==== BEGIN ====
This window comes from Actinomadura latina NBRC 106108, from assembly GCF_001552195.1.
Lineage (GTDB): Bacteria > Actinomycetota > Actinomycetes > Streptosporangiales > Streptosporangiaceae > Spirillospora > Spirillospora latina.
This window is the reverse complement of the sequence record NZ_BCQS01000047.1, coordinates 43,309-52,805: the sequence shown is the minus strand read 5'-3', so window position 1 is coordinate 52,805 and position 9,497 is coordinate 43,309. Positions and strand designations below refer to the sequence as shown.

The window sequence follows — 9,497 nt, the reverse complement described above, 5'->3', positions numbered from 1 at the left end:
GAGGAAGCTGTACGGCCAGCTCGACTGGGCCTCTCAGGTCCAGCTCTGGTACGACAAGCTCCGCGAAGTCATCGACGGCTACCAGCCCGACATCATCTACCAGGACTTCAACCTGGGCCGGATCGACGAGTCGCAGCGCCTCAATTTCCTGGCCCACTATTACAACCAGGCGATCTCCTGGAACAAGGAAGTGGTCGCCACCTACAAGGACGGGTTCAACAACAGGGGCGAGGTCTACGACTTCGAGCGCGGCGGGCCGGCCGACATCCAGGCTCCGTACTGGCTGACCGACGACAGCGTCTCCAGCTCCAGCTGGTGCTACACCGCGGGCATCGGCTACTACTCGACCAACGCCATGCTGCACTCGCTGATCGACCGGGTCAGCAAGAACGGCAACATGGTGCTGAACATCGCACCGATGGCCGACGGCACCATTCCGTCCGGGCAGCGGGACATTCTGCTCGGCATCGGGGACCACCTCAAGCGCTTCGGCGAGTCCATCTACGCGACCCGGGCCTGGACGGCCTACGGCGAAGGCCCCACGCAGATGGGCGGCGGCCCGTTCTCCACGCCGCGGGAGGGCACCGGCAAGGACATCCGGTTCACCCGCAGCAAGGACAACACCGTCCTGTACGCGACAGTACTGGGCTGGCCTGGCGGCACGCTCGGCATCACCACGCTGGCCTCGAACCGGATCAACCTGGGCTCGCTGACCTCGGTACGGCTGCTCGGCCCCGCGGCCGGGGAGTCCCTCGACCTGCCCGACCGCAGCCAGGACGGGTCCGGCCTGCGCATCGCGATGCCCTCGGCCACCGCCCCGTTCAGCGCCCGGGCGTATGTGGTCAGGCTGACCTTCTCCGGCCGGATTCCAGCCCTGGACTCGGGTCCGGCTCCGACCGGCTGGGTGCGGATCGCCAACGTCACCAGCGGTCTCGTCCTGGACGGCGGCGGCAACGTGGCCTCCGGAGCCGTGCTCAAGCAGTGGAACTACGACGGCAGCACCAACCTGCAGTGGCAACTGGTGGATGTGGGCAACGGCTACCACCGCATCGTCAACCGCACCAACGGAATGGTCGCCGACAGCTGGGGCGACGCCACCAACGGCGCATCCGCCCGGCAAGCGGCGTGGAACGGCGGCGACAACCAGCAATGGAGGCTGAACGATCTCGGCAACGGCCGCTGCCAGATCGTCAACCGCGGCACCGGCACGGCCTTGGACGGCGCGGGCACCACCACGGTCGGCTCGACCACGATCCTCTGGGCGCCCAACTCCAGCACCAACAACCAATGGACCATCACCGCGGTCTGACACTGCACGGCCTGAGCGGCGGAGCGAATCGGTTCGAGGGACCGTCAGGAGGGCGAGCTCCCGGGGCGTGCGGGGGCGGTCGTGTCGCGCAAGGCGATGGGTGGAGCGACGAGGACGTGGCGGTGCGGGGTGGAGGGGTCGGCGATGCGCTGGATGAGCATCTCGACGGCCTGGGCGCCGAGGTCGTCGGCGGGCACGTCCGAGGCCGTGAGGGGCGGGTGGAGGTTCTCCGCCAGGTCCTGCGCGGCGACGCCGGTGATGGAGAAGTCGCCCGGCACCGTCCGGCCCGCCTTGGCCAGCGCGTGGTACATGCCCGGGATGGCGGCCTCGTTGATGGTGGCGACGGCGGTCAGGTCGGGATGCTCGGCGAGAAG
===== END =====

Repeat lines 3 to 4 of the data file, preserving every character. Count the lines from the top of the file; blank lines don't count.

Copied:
This window is the reverse complement of the sequence record NZ_BCQS01000047.1, coordinates 43,309-52,805: the sequence shown is the minus strand read 5'-3', so window position 1 is coordinate 52,805 and position 9,497 is coordinate 43,309. Positions and strand designations below refer to the sequence as shown.

The window sequence follows — 9,497 nt, the reverse complement described above, 5'->3', positions numbered from 1 at the left end: